You Choose

Like most people, I try to start the New Year off on a good foot.  Take this morning- I began by whipping up a green smoothie.  I then walked to Starbucks (because coffee is one of my resolutions every year, thank you very much). As I enjoyed them both, I thought about what I want the next 365 days to look like.  With this in mind, I headed to a hot yoga class at 9:30 a.m., my mind swirling with good intentions and thoughts.  

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Goodnight Agenda

Does anyone else think about going to bed midway through their day? Somewhere around 1:30, I usually get to the point where I’d give anything for a 12 minute siesta. Piggy bank contents, retirement savings, first born if I hand one… whatever.

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Clean in 2016

We're a few weeks into the New Year. Remember those resolutions made on January 1? Yeah, me too. I had a few resolutions that I was absolutely going to stick to.  My "no sugar in 2016" lasted until 10:00 a.m. on January 1 when the chocolate covered pretzels won. Similarly, I haven't exactly been getting up to write each day as I planned. (As is obvious by this post 12 days into the New Year.)

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What do you see when you're not looking?

I'm a creature of habit in many things I do. I eat two waffles with almond butter and blackberries every day. I get a "venti with room" at Starbucks four days a week. I brush my teeth when I get to work, after lunch, and about 3 more times each day. When I go on vacation, I like to go to the exact same places.   Similarly, when I run, my routines and routes are very predictable. I am, perhaps, the most interesting person one could meet…not. For example, my "Starbucks Route" takes me past... Starbucks, if you can believe that.  My "Sears Route" takes me to the Sears store and back. I'm guessing it would be difficult to find a more predictable human than me.

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Every Day is a Marathon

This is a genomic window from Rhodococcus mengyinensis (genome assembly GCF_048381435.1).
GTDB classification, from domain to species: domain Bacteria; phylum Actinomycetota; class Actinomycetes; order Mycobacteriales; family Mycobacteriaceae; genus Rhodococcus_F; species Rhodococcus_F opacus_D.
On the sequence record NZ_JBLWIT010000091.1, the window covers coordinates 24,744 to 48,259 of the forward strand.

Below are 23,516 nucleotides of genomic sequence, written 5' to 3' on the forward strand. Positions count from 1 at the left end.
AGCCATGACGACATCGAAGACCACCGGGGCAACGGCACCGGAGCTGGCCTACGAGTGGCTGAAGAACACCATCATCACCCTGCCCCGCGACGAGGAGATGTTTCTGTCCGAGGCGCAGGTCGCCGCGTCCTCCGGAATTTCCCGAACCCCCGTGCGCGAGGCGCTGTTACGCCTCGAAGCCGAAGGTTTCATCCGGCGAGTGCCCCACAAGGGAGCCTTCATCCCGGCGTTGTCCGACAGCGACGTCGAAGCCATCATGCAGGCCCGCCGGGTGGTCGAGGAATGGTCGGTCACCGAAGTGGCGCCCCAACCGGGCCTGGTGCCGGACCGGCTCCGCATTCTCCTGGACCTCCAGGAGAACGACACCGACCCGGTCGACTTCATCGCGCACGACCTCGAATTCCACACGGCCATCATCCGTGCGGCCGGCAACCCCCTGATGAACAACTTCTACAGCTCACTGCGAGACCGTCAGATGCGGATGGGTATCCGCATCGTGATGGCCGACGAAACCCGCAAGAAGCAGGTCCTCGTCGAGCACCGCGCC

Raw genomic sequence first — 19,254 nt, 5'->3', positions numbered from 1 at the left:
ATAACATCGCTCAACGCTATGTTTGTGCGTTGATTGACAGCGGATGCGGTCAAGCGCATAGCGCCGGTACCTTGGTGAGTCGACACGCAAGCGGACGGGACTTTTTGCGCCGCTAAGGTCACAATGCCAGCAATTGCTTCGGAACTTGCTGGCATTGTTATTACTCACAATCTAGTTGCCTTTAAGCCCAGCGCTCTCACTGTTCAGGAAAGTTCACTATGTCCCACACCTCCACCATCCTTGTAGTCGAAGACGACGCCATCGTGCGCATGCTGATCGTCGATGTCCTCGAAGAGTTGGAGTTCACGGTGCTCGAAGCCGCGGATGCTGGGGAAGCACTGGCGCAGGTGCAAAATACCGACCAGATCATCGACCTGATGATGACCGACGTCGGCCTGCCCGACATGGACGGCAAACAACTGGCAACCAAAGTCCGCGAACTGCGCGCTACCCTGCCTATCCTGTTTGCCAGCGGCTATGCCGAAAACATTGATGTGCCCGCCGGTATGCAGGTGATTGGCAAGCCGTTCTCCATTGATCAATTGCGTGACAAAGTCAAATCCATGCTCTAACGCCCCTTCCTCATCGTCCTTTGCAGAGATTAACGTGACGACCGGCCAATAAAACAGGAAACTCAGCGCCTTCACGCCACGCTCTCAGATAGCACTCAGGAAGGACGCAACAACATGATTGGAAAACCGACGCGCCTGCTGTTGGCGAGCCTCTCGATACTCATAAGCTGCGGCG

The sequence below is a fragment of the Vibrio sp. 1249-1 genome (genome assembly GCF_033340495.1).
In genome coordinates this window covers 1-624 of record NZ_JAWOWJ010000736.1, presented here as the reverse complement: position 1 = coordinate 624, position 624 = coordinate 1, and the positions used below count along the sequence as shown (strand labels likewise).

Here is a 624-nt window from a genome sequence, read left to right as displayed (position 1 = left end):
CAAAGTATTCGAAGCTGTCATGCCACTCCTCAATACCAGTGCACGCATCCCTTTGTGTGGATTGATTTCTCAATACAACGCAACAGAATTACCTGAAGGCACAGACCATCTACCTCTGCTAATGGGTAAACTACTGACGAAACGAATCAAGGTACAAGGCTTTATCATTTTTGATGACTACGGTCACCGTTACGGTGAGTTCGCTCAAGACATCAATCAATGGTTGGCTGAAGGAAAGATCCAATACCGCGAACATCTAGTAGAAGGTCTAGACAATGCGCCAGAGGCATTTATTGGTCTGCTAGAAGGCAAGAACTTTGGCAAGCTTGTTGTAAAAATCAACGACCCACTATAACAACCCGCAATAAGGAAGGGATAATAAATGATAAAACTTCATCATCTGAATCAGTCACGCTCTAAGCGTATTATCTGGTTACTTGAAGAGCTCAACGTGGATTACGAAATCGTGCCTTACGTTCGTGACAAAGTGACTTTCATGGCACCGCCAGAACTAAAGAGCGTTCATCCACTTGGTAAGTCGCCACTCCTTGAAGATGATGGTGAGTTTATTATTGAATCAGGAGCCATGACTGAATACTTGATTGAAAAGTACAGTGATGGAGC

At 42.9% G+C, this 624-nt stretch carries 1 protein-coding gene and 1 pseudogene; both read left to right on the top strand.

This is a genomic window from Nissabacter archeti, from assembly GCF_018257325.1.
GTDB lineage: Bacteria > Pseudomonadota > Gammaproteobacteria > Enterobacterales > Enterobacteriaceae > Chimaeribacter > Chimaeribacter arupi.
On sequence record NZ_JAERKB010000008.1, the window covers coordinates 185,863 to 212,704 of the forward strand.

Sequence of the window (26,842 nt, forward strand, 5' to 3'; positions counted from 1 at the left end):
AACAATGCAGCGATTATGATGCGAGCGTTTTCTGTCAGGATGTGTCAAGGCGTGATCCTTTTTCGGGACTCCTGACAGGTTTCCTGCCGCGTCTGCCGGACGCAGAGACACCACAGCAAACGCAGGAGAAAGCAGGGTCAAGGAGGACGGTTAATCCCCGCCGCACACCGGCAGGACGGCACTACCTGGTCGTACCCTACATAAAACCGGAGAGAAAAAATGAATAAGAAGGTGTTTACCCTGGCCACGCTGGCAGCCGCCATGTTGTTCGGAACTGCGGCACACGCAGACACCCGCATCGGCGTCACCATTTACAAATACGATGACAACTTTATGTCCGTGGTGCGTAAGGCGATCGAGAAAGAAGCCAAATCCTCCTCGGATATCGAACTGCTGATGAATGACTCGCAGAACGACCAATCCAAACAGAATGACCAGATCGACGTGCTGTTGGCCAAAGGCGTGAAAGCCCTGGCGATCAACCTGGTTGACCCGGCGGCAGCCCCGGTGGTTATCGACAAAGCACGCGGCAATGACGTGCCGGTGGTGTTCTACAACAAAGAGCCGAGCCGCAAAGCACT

The day started out like any other marathon day. I woke up early, after sleeping maybe a total of 20 minutes. Fumbling around my hotel room, I pinned my race number to my shirt, got dressed, ate a little something, and packed clothes in my gear bag to wear after the run. All normal pre-run preparations that I'd done many times before and could do in my sleep, which it actually felt like I was sleeping since my friend and I left our room at 5:15 a.m. As we made our way to the subway, buses, and finally the Athlete's Village, we were anxious to run. We had both worked hard and waited a long time to get to this event.

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The "Thing" about my "Thing"

Over the years, people have asked me why I run. They’ve also asked me why I run so much, and so far. Further, they've tried to get to the bottom of the conditions under which I run... rain, snow, sleet, ice, and in the summer, heat and humidity.  Am I nuts?  Furthermore, they wonder, just what sane person gets up at 5:30 a.m. on Saturdays, and spends the first few hours in perpetual motion?  

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Five Things Marathon Training Has Taught Me

I've been running marathons since 2003. When you factor in training runs and the marathons themselves, that's a lot of miles.  It's a good thing my knees aren't being interviewed for this piece, I'm sure they'd have something to say. (Mainly, "What the hell have you done to me all these years?")  At any rate, I've learned some simple truths about marathons and life along the way.

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Comfort Zone

It's easy to live within our comfort zones, and get used to the "status quo."  This state usually means we're comfortable with how things are, so much so that we lack the motivation or interest to make any changes - big or small.  Things are officially "okay" in our lives; there's no harm in smooth sailing and familiar routines. Yet the problem with comfort zones is that they're well… maybe a bit too comfortable.  What happens while we simply go about our business and not rock the boat is that we're not exactly growing or expanding our lives.  What also may happen is that this state of automatic pilot puts us in a place where we fail to notice how good we've got it. Here we risk taking it all for granted, thinking things will always be the way they are.

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Defensive Running

I first heard the term in the late 80's. It was 7th hour, fourth quarter of my sophomore year, and I was ecstatic to be sitting in my first Driver's Ed class.  That day, I sort of listened to the instructor, but mostly was thinking about driving. Somewhere in the midst of a dream sequence that had me getting a convertible VW Bug for my upcoming birthday (nope, didn't happen, drove my mom's mini van instead), I was startled as the instructor wrote defensive driving on the board in big, bold letters. I jotted this down, thinking it might be on the test, but wasn't really all that interested in his definition.  I thought defensive driving meant being ready to flip off anyone who offended me while driving. You know, a defend my honor kind of thing.  Or maybe, I thought it meant to tear away from a speedster tailing me on the expressway.

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